Elizabeth was a fantastic Lady I think because she was willing to go along with her mother’s desire for her to marry a man who may never even make it to England as Henry, Earl of Richmond was an exile and a number of heirs still stood in his way. He had a small number of supporters, he had contact with some Welsh and Flemish support and some contacts in England, via Margaret Beaufort and the Stanley family. However, he had no army or ships and his dream of being King in July 1483 was as far away as it had ever been. By the end of that year, however, things had changed. In October Henry had set sail with a couple of ships, lost all but his own and he waited of the shore for news that a rebellion against Richard iii had been successful. This rebellion, led by Harry Stafford, Duke of Buckingham, was meant to put Richard off the throne and some sort of joint effort would promote Henry as King. The entire thing was a flop from the start, it didn’t attract anything vlike the support Buckingham hoped to raise in Wales and the South and Richard, hearing of this in York took swift action. Henry was a cautious man and remained at sea. The rebellion was crushed but Richard tried to coax Henry to land using Buckingham’s code but Henry returned to Brittany. However, the Rebellion attracted displaced gentlemen from the South and East Anglia and a number, although pardoned, sought refuge with Henry Tudor abroad and he now made a move which would guarantee the support of the House of York should he be fortunate enough to become King, he bound himself by public sacred oath in the Cathedral at Vennes on Christmas Day to marry Elizabeth of York.

        Elizabeth must have been prepared by her mother for this marriage but probably only gave it a smile as it must have seemed an unreal future. The Princess, as the eldest daughter, eldest child in fact of King Edward civ had been for much of hef life betrothed to the Dauphan of France. After she came out of Sanctuary in 1484 and went to court, her prospects went up again, despite her legally illegitimate status. Elizabeth was still a catch and beautiful at eighteen. (I am not going to mention the rumours about Elizabeth and Richard save to say it was all nonsense, although Alison Weir goes into a great deal of speculation and discussion on this). We now know that by March 1485 negotiations with Portugal were underway and soon after the death of Queen Anne, ambassadors offered a joint marriage which was agreed. The proposal was for Richard to marry the King of Portugal sister, Joanna, who was an odd choice at 32 and virtually a nun. Elizabeth was to marry her cousin Manuel Duke of Beju. This would have eventually made her Queen of Portugal. Richard also looked at the much younger Isabella of Aragon. Elizabeth was still to wed Manuel and a letter, now lost but contained in Buck in the seventeenth century begs the Duke of Norfolk to support her cause for the marriage, which is interpreted as being this marriage treaty. The treaty was in a very advanced stage during the Summer, but the presentation for the impending invasion by Henry Tudor held everything up.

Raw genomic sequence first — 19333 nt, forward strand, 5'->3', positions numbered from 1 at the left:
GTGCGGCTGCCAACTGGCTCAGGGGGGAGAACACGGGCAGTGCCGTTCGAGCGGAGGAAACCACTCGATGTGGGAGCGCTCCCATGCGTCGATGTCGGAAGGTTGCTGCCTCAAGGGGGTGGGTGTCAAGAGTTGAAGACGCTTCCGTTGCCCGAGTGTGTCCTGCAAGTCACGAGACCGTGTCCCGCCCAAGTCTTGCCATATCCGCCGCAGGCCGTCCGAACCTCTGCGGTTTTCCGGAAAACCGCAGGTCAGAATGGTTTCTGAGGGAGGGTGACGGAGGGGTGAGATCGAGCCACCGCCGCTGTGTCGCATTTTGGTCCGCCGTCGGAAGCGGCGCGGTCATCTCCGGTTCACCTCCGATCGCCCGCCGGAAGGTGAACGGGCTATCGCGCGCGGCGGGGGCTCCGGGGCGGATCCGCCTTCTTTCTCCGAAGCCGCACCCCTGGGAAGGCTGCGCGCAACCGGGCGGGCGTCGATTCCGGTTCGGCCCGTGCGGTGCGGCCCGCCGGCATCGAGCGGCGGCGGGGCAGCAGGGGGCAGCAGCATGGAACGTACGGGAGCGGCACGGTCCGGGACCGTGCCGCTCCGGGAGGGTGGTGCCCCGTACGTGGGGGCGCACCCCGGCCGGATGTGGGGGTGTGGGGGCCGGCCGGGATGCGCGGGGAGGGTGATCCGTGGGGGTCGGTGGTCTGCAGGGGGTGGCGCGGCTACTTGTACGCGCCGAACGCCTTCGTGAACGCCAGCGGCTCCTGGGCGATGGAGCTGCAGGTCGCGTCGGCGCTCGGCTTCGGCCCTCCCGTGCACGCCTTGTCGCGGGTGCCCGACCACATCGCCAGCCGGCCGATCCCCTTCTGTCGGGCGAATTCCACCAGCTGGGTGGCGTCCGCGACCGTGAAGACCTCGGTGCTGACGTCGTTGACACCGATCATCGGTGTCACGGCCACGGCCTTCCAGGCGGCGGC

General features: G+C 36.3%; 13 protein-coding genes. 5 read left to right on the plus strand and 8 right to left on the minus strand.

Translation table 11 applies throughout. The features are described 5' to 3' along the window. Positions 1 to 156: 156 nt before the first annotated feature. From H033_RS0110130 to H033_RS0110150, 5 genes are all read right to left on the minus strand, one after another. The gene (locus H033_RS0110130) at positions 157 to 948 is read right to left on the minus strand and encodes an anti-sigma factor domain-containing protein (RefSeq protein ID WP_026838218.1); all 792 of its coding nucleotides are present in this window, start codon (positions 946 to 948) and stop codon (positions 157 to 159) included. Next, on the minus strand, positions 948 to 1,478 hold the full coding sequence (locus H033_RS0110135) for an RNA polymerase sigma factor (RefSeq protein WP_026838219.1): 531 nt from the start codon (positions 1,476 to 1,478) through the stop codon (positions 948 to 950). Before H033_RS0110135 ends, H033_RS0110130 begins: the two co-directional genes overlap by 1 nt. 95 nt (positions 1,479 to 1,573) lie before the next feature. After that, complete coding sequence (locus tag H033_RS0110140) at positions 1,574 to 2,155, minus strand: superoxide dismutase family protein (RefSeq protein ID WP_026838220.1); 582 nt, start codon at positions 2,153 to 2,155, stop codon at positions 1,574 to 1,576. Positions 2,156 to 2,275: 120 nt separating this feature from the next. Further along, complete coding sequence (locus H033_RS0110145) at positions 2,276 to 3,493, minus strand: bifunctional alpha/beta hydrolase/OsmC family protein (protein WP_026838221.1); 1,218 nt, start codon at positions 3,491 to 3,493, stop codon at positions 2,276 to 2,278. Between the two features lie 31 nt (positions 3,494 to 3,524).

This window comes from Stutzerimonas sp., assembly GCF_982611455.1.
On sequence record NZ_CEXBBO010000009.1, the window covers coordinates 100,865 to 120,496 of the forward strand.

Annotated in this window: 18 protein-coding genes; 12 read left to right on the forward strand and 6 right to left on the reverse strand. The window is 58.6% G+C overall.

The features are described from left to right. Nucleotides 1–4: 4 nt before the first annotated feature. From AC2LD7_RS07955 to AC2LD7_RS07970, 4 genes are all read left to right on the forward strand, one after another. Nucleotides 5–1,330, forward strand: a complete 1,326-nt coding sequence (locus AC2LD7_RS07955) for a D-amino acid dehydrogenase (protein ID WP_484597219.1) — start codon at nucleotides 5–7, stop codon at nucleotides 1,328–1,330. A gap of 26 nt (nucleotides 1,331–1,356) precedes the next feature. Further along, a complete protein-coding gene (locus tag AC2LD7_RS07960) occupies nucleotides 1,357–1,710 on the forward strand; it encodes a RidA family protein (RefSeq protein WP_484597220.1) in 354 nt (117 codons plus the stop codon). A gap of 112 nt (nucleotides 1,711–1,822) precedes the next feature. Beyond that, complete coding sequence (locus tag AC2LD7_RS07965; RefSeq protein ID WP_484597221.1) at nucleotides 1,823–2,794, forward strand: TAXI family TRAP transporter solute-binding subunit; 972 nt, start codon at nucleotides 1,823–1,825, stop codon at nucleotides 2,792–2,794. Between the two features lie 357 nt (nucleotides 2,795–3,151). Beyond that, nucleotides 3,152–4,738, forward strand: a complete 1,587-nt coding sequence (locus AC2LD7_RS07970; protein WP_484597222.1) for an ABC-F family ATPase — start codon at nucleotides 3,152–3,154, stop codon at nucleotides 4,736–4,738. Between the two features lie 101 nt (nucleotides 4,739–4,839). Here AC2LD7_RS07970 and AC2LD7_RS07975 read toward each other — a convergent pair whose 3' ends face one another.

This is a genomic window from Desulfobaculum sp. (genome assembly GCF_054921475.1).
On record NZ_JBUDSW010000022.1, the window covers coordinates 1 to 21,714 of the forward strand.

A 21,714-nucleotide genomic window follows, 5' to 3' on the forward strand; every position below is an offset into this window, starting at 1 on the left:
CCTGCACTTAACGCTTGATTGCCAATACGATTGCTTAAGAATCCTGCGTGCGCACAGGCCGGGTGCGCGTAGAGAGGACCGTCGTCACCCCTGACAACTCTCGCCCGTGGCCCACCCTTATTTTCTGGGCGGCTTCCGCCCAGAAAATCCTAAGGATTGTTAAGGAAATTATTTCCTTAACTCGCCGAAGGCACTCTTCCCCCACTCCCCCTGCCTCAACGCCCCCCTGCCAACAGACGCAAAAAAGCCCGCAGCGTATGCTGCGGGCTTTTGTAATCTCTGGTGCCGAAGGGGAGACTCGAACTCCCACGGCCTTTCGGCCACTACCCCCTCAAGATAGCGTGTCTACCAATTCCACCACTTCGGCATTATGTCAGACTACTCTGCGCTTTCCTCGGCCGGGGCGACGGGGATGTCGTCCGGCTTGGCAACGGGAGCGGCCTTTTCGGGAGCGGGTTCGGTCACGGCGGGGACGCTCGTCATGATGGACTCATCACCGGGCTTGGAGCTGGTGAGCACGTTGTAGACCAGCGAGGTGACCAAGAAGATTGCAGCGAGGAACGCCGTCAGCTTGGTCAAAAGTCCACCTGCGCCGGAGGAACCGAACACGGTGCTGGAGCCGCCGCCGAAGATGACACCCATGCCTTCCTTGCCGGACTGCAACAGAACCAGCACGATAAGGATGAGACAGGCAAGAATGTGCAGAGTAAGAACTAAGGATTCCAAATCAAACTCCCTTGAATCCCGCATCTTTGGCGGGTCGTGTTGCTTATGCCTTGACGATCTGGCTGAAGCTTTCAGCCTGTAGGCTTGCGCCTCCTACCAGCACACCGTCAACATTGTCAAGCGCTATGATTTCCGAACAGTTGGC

Henry had a change of fortune that Summer and he now had support from France and had recruited mercenaries from France, Flanders and Bretons. He also had prisoners from French dungeons and a selection of English gentlemen and other retainers. His main hope was to find support in his homeland in Wales and to use his connections there to raise an army. He also had a couple of aces….the veteran Earl of Oxford and the hope that his mother could bring her husband, Lord Stanley and his brother, Sir William onto his side as they combined commanded some 7000 men. For Elizabeth this was a waiting game and the outcome very uncertain.

        As we know Henry did win at Bosworth on 22 nd August 1485, thanks to a bit of luck and treason by the Stanleys and he now honoured his promise of two years before and married Elizabeth. There was of course a delay because Elizabeth and her sisters (and brothers if they still lived) were legally illegitimate. Parliament would need to reverse the legislation and give her back her birthright. An uncrowned King cannot open an official Parliament so Henry had to be crowned first. The former also showed his title didn’t sole come by extension of his intended wife and established his authority. The couple also had to wait for the usual dispensation as they were related. Henry was showing he honoured Elizabeth by going to every trouble to restore her name and title. The couple were married in January 1486 in a huge public ceremony.